decreased vision or any change in vision
depression
difficult or labored breathing
difficulty with swallowing
dilated neck veins
dizziness, faintness, or lightheadedness when getting up from a lying or sitting position
double vision
dry mouth
extreme fatigue
false sense of well-being
feeling of unreality
feeling of warmth
fever with or without chills
flushed, dry skin
fruit-like breath odor
general body swelling
greatly decreased frequency of urination or amount of urine
hair loss
headache
heavier menstrual periods
increased hunger
increased sweating
increased thirst
increased urination
irregular breathing
irritation and swelling of the eye
jerky movements of the head, face, mouth, and neck
joint pain
large, flat, blue or purplish patches in the skin
large, hive-like swelling on the face, eyelids, lips, tongue, throat, hands, legs, feet, or sex organs
loss of appetite
loss of balance control
loss of bladder control
loss of consciousness
loss of hearing
loss of heat from the body
lower back or side pain
mask-like face
mental confusion
mood swings
muscle aches, pains, or weakness
muscle spasm or jerking of all extremities
nervousness
noisy, rattling breathing
nosebleeds
numbness or tingling in the hands, feet, or lips
pain in the ankles or knees
pain or discomfort in the upper stomach, or throat
pain with swallowing
painful or difficult urination
painful, red lumps under the skin, mostly on the legs
pale skin
persistent bleeding or oozing from puncture sites, mouth, or nose
personality changes
pinpoint red or purple spots on the skin
pounding in the ears
puffiness or swelling of the eyelids or around the eyes, face, lips, or tongue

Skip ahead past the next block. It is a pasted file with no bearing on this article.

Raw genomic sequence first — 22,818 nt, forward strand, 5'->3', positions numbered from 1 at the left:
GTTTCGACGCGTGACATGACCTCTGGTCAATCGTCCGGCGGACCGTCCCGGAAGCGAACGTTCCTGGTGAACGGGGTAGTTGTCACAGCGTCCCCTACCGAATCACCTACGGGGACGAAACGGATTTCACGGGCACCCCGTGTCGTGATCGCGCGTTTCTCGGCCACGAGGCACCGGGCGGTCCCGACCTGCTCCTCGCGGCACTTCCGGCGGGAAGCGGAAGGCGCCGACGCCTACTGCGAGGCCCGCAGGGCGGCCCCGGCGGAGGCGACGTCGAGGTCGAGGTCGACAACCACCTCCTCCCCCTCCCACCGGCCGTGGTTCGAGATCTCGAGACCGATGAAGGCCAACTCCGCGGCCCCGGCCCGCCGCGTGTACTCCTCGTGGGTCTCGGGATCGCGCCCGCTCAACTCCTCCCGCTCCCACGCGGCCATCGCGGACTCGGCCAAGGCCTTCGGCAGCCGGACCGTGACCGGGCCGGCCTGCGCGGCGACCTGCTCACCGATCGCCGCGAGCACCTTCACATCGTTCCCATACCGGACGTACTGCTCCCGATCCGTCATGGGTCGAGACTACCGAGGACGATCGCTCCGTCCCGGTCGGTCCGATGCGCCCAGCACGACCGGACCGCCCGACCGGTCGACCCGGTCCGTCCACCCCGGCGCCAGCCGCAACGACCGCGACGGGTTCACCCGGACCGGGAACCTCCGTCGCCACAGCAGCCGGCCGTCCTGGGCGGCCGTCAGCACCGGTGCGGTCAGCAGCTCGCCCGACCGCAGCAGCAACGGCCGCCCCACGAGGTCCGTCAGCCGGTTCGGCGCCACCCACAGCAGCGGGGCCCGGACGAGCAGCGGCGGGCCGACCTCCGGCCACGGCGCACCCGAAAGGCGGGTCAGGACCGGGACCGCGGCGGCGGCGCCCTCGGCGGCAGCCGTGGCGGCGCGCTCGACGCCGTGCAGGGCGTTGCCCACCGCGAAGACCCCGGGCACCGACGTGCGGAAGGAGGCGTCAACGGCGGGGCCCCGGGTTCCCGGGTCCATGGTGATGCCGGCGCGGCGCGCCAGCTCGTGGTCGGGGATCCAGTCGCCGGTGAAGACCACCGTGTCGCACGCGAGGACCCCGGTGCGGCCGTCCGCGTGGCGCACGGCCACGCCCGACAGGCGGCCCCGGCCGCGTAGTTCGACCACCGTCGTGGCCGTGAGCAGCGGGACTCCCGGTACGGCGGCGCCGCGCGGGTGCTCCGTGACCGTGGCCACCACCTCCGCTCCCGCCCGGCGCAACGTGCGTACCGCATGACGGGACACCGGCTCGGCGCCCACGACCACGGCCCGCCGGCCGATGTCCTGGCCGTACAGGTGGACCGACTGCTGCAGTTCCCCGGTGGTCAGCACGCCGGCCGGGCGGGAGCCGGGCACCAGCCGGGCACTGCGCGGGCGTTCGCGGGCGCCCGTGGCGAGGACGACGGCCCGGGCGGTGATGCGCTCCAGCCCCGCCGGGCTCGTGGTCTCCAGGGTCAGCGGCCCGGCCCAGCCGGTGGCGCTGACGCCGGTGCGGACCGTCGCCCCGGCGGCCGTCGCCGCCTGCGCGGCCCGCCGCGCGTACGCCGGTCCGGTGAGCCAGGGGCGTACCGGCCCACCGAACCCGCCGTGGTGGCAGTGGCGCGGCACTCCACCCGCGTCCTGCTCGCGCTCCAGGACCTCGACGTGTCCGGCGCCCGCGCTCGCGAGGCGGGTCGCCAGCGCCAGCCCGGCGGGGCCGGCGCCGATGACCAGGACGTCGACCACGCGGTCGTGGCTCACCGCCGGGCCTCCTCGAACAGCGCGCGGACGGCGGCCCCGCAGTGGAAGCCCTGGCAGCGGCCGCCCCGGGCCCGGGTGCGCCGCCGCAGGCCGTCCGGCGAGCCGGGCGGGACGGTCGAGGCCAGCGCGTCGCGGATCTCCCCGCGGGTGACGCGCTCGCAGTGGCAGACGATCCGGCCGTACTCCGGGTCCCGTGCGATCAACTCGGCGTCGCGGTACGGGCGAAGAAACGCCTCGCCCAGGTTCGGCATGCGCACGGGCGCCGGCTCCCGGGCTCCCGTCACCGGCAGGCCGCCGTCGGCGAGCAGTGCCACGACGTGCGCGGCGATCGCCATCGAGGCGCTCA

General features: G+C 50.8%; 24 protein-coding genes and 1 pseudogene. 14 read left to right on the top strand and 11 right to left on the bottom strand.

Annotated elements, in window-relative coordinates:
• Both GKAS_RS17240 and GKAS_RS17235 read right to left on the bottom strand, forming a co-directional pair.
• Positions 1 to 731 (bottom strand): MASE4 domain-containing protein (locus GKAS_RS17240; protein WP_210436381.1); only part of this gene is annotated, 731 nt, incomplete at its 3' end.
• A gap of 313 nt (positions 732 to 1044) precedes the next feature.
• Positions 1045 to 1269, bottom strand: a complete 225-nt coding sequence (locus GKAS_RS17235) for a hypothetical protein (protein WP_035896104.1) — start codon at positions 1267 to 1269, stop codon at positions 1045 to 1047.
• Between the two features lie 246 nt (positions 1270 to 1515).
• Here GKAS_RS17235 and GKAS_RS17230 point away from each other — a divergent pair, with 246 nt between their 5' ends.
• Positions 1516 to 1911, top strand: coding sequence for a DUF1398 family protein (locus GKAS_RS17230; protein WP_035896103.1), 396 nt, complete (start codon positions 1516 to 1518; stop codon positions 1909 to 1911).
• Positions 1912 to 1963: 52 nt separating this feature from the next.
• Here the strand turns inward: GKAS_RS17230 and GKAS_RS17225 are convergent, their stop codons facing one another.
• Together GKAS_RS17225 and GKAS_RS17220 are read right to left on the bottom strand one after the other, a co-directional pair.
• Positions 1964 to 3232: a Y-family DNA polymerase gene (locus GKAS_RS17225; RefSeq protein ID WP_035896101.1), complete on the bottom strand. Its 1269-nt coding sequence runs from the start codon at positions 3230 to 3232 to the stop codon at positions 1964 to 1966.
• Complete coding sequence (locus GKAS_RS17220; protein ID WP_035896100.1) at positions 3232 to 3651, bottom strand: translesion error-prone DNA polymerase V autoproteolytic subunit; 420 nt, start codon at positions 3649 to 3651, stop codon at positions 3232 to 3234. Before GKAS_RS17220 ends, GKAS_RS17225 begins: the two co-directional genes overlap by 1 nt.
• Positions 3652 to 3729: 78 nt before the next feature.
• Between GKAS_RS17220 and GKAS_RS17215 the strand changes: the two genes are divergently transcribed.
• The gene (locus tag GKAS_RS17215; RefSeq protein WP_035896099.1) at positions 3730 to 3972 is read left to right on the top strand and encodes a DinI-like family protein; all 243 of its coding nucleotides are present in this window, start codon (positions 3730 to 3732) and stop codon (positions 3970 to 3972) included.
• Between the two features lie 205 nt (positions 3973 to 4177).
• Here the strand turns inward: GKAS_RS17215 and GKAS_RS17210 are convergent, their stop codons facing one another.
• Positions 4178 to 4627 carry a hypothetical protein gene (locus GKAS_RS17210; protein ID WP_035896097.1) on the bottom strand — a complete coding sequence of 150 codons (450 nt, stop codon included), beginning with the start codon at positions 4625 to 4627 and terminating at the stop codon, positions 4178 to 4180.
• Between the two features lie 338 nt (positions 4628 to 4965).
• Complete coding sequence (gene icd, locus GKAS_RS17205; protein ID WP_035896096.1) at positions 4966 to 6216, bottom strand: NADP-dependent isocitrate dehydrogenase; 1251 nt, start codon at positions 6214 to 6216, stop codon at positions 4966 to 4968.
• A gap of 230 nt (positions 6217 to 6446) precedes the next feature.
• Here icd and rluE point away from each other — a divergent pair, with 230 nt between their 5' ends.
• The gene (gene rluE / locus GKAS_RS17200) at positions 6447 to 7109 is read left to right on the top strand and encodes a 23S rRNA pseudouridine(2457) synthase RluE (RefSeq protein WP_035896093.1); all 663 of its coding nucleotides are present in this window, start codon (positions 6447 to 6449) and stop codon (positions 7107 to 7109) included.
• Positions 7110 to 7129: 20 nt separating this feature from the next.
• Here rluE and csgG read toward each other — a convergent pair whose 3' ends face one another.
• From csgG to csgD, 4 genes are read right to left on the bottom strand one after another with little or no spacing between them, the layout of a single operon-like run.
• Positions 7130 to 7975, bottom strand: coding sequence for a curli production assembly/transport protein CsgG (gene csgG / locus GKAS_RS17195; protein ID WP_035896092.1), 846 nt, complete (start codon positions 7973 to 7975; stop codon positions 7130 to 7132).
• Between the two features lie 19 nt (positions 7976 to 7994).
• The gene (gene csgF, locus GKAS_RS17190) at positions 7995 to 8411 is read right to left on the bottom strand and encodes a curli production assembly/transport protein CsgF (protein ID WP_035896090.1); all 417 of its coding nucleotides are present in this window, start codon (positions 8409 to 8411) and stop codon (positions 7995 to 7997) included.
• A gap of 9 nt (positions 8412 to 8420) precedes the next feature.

red skin lesions, often with a purple center
red, irritated eyes
red, swollen skin
redness of the face, neck, arms and occasionally, upper chest
scaly skin
seeing double
seeing, hearing, or feeling things that are not there
seizures
sense of detachment from self or body
severe constipation
severe mental changes
severe or continuing stomach pain
shuffling walk
skin rash, hives or welts, itching
slow, fast, irregular, pounding, or racing heartbeat or pulse
slowed movements
slurred speech
small red or purple spots on the skin
sore throat
sores, ulcers, or white spots on the lips or tongue or inside the mouth
stiffness of the arms and legs
sudden loss of consciousness
sugar in the urine
swelling in the legs and ankles
swelling of the face, fingers, feet, or lower legs
swelling of the breasts or breast soreness in both females and males
swollen or painful glands
tightness in the chest
trembling and shaking of the fingers and hands
troubled breathing at rest
troubled breathing with exertion
unexplained weight loss
unpleasant breath odor
unsteadiness or awkwardness
unusual bleeding or bruising
unusual tiredness or weakness
vaginal bleeding
vomiting of blood or material that looks like coffee grounds
weakness in the arms, hands, legs, or feet
weight gain
yellow eyes or skin

Get emergency help immediately if any of the following symptoms of overdose occur:

Symptoms of overdose
Confusion about identity, place, and time
severe headache
unusual drowsiness, dullness, or feeling of sluggishness

Some side effects may occur that usually do not need medical attention. These side effects may go away during treatment as your body adjusts to the medicine. Also, your health care professional may be able to tell you about ways to prevent or reduce some of these side effects. Check with your health care professional if any of the following side effects continue or are bothersome or if you have any questions about them:

More common
Mild headache
Less common
Continuing ringing or buzzing or other unexplained noise in the ears
difficulty having a bowel movement (stool)
discouragement
feeling sad or empty
general feeling of discomfort or illness
hearing loss
irritability
loss of interest or pleasure
sleepiness
trouble with concentrating
Rare
Anxiety
bloated or full feeling
changes in patterns and rhythms of speech
excess air or gas in the stomach or intestines
feeling of constant movement of self or surroundings
involuntary muscle movements
lightheadedness
passing gas
sensation of spinning
tiredness
trouble with speaking
trouble sleeping

Other side effects not listed may also occur in some patients. If you notice any other effects, check with your healthcare professional.

Call your doctor for medical advice about side effects. You may report side effects to the FDA at 1-800-FDA-1088.


Last Updated: 4/4/2014